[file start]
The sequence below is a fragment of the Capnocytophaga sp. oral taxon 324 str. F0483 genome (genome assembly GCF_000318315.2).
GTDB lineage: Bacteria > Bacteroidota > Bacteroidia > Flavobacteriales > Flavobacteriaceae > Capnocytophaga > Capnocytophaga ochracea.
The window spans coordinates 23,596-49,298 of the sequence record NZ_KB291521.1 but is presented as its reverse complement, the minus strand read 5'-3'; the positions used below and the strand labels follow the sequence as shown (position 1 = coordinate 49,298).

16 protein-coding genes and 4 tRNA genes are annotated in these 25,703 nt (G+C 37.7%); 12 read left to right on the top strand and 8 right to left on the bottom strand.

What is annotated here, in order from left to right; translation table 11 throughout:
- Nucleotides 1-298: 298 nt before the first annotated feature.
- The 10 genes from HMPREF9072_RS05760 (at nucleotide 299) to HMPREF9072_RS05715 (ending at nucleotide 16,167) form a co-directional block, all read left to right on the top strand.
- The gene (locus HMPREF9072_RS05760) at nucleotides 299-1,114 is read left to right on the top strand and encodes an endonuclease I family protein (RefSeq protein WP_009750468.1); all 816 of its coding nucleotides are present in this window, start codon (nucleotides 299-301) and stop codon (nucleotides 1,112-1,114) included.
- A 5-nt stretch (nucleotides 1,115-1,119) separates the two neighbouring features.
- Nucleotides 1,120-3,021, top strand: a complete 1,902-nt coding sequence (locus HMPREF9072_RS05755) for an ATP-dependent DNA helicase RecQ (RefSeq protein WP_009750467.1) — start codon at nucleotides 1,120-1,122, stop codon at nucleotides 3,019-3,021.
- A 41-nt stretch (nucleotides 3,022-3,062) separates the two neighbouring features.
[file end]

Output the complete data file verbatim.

The sequence below is a fragment of the Capnocytophaga sp. oral taxon 324 str. F0483 genome (genome assembly GCF_000318315.2).
GTDB lineage: Bacteria > Bacteroidota > Bacteroidia > Flavobacteriales > Flavobacteriaceae > Capnocytophaga > Capnocytophaga ochracea.
The window spans coordinates 23,596-49,298 of the sequence record NZ_KB291521.1 but is presented as its reverse complement, the minus strand read 5'-3'; the positions used below and the strand labels follow the sequence as shown (position 1 = coordinate 49,298).

16 protein-coding genes and 4 tRNA genes are annotated in these 25,703 nt (G+C 37.7%); 12 read left to right on the top strand and 8 right to left on the bottom strand.

What is annotated here, in order from left to right; translation table 11 throughout:
- Nucleotides 1-298: 298 nt before the first annotated feature.
- The 10 genes from HMPREF9072_RS05760 (at nucleotide 299) to HMPREF9072_RS05715 (ending at nucleotide 16,167) form a co-directional block, all read left to right on the top strand.
- The gene (locus HMPREF9072_RS05760) at nucleotides 299-1,114 is read left to right on the top strand and encodes an endonuclease I family protein (RefSeq protein WP_009750468.1); all 816 of its coding nucleotides are present in this window, start codon (nucleotides 299-301) and stop codon (nucleotides 1,112-1,114) included.
- A 5-nt stretch (nucleotides 1,115-1,119) separates the two neighbouring features.
- Nucleotides 1,120-3,021, top strand: a complete 1,902-nt coding sequence (locus HMPREF9072_RS05755) for an ATP-dependent DNA helicase RecQ (RefSeq protein WP_009750467.1) — start codon at nucleotides 1,120-1,122, stop codon at nucleotides 3,019-3,021.
- A 41-nt stretch (nucleotides 3,022-3,062) separates the two neighbouring features.